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Second wrongful death suit filed against Democratic donor Ed Buck

Buck is accused of facilitating drug use in exchange for sexual encounters after two men were found dead of overdoses in his California apartment more than a year apart.
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The family of a man who was found dead in the apartment of disgraced Democratic donor Ed Buck has filed a wrongful death suit against Buck, who has been accused of facilitating drug use in exchange for sexual encounters.

Buck pleaded not guilty in October to federal charges that he distributed methamphetamine that led to two men's overdoses at his apartment in West Hollywood, California. He also faces state charges of battery causing serious injury, administering methamphetamine and maintaining a drug house. Buck is in federal custody.

Timothy Dean, 55, was found dead of an accidental overdose of crystal methamphetamine in Buck's apartment more than a year after Gemmel Moore died of an overdose there in July 2017. Dean's sisters sued Buck in Los Angeles Superior Court on Tuesday, claiming that he "forcibly and repeatedly injected Mr. Dean with crystal methamphetamine" without his consent.

The women allege that Buck has "a history of hosting sexual encounters at the property during which he facilitated the distribution, manufacturing or furnishing of illegal controlled substances to his guests, into whom Mr. Buck forcibly injected crystal methamphetamine," according to the lawsuit.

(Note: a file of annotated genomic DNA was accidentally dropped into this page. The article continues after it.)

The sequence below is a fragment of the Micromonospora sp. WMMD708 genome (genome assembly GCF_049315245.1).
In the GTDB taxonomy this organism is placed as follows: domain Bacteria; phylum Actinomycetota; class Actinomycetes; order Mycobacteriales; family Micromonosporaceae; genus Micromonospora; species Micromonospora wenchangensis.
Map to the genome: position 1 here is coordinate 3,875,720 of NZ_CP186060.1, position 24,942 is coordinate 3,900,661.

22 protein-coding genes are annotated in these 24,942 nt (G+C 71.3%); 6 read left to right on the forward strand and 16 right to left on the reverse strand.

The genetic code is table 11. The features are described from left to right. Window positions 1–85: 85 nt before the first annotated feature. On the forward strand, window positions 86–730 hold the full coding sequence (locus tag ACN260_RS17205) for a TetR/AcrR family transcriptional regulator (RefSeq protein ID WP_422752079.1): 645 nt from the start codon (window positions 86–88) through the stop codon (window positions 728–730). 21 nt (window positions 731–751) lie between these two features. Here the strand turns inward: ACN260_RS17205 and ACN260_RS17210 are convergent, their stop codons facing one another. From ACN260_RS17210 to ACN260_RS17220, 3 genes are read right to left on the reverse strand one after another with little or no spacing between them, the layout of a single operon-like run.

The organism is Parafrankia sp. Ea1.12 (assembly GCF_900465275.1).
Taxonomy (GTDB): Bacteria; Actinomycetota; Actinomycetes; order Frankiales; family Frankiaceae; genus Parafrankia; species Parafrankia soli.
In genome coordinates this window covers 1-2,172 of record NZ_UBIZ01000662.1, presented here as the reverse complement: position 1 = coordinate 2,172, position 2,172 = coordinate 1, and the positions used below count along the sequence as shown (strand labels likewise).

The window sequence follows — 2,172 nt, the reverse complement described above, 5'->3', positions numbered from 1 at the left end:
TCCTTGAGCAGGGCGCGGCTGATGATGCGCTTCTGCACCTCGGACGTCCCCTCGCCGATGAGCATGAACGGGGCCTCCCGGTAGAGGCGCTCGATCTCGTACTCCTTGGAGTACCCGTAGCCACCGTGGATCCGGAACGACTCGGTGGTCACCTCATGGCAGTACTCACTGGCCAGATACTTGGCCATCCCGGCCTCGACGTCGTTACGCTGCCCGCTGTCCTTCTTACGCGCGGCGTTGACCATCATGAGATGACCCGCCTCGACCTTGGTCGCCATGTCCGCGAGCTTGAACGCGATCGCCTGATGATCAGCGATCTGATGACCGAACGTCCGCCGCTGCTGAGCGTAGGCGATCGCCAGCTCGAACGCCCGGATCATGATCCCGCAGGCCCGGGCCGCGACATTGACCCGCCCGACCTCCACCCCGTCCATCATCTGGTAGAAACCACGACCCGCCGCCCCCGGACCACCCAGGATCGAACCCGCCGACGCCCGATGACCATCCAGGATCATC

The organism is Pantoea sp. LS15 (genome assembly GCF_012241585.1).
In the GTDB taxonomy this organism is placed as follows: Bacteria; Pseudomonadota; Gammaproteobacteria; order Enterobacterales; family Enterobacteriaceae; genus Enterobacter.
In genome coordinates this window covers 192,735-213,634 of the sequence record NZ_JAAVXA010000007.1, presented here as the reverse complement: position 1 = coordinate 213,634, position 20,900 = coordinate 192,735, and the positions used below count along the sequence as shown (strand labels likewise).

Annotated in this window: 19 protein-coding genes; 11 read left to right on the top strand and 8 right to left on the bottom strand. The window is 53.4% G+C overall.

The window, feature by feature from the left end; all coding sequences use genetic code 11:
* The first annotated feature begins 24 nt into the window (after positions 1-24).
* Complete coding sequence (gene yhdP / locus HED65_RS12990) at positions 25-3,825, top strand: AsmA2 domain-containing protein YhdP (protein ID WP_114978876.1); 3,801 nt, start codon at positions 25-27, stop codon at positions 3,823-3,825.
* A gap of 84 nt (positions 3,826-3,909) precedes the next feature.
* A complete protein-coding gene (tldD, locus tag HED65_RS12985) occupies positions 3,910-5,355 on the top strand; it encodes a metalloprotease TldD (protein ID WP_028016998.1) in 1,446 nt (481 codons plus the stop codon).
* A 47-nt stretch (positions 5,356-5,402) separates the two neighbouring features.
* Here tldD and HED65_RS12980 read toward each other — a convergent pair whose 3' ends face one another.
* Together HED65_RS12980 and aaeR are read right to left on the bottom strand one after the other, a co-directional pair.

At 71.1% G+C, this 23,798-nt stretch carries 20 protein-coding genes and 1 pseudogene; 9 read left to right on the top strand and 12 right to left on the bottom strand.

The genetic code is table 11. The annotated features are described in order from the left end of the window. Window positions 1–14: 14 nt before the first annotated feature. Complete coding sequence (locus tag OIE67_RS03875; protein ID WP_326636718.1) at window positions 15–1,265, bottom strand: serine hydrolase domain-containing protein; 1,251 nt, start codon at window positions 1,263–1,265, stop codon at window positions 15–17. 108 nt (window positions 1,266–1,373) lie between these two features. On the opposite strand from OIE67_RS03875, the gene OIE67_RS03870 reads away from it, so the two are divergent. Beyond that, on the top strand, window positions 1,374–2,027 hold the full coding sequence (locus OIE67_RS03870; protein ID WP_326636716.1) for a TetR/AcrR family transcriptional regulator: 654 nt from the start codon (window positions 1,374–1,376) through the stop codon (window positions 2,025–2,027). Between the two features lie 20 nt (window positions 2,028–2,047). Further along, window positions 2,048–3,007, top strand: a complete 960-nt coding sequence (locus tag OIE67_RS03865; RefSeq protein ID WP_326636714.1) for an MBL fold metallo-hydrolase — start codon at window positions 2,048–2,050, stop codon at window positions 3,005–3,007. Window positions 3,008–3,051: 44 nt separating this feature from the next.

Civil suits against Buck have sought to remedy the injustices never addressed by the government, Hussain Turk, an attorney for the sisters, said in a statement Thursday.

"The civil lawsuits are important because they seek to hold Ed Buck specifically accountable for engaging in racially- and sexually-motivated hate violence against Black gay men," Turk said.

Moore's family also sued Buck last year, alleging that he had gotten Moore hooked on crystal meth by injecting him with the dangerous drug.

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Seymour Amster, Buck's former attorney, has previously denied all allegations of wrongdoing against Buck, who has since hired Christopher Darden, the famed former Los Angeles County prosecutor.

Darden did not immediately respond to a request for comment.